A new study from British researchers comes with surprising results and claims about fetuses and their time spent in the womb. The scientists state that 34-week-old fetuses were more likely to focus on a face-like pattern than on anything else. This could turn out to be an important step in understanding the development of human sight even in its earliest stages.
Previous research revealed that a fetus could respond to sounds, for example, its parents’ voice or even music. But scientists were unable to determine how much they could actually see.
“Vision really was the last of the sensory systems for us to understand. And that’s because, until now, we haven’t able to look at vision,” stated Vincent Reid.
He is the leader of this new research and a Professor of Psychology at the Lancaster University.
Fetuses Can Follow Face-Like Patterns of Light
Reid and his colleagues based their study on a commonly observed fact: a newborn baby’s fascination with faces. As the scientist wondered whether this started, or not, in the womb, he decided to test this claim.
Together with his team, Reid developed a primitive representation of a face. They called this a “face-like” pattern, as it was not a face, but it featured the same parameters.
Previous research showed that while in the third semester, fetuses can start seeing red light. So the team shined its face patterns with help from three dots of such light. These were projected on the abdomen of 39 women, and the fetuses’ real-time reaction was followed with help from ultrasound technology.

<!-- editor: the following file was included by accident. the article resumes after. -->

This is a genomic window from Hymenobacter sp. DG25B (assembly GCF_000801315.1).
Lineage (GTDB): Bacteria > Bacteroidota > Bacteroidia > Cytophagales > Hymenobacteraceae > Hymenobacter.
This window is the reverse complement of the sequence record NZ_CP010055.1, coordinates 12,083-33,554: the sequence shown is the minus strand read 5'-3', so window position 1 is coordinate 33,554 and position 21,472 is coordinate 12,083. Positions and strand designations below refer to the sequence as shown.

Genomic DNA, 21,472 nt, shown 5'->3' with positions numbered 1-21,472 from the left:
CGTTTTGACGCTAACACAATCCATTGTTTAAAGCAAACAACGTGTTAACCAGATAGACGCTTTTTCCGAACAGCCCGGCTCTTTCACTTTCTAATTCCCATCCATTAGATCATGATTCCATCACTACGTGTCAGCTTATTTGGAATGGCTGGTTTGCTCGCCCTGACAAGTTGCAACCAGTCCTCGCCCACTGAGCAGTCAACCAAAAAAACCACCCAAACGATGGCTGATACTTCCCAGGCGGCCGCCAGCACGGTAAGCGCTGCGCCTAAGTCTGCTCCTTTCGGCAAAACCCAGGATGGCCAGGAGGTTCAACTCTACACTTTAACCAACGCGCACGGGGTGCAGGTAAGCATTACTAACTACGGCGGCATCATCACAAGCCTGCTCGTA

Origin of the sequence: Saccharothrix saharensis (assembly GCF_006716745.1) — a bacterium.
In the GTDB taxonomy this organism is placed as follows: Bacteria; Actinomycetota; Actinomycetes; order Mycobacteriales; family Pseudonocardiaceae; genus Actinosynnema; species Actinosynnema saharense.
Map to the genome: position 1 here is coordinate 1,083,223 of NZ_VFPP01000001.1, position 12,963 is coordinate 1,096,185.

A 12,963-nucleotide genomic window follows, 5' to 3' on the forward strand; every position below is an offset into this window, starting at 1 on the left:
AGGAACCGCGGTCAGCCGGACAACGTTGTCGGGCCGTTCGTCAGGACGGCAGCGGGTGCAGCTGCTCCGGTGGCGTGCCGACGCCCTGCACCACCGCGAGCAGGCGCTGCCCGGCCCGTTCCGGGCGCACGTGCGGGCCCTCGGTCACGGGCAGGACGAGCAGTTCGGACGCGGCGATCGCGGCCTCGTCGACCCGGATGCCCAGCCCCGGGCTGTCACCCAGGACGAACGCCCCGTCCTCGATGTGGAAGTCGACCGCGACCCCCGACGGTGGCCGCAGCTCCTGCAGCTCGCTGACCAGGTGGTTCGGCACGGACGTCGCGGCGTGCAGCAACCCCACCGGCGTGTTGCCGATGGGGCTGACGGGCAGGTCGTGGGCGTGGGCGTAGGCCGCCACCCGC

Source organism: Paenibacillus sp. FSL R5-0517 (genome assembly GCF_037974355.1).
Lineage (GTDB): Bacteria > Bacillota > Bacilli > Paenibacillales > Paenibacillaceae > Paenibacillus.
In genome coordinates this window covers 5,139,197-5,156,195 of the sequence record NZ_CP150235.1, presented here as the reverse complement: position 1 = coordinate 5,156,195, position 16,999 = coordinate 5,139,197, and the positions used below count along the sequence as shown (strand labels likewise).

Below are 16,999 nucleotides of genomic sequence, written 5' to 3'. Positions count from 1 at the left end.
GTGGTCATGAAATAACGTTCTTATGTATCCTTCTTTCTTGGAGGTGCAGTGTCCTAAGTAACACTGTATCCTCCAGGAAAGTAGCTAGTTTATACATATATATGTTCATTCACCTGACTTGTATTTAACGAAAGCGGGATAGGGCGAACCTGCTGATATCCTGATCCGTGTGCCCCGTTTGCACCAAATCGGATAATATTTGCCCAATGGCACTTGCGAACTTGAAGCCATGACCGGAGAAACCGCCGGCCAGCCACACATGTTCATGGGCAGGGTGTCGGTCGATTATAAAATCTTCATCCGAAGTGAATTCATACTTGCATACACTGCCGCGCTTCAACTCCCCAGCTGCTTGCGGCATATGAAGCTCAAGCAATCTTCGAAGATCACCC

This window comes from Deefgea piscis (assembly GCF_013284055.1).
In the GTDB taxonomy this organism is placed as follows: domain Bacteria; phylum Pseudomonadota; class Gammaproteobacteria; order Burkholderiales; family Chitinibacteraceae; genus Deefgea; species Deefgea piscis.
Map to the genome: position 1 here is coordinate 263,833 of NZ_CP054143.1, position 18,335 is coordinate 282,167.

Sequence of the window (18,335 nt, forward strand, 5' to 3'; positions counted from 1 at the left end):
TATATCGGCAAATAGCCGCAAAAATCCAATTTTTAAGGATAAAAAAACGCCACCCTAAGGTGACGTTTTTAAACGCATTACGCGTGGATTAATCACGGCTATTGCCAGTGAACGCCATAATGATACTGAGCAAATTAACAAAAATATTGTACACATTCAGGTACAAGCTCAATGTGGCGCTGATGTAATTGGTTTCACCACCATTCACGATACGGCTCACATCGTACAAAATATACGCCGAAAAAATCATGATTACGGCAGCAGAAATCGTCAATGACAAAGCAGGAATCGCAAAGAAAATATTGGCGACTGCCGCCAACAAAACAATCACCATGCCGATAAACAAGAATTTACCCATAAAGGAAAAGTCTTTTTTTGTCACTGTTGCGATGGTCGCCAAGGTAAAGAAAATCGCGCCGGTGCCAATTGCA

The researchers moved around the light, and also projected both face-like patterns and one that did not resemble it. In its paper, the team claims that the fetuses appeared to follow the first pattern longer and more frequently when compared to the one without a resemblance.
Although the results were not largely applicable, scientists are still calling this finding “noteworthy”. The team warns against shining bright light on an expecting mother’s belly to test the theory. They also point out that babies can’t recognize their mothers’ faces instantly, as they don’t see it.
Nonetheless, the research results, available in the journal Current Biology, are still impressive. They could offer new details as to the starting point at which the brain starts accumulating information, even push it back to earlier on.
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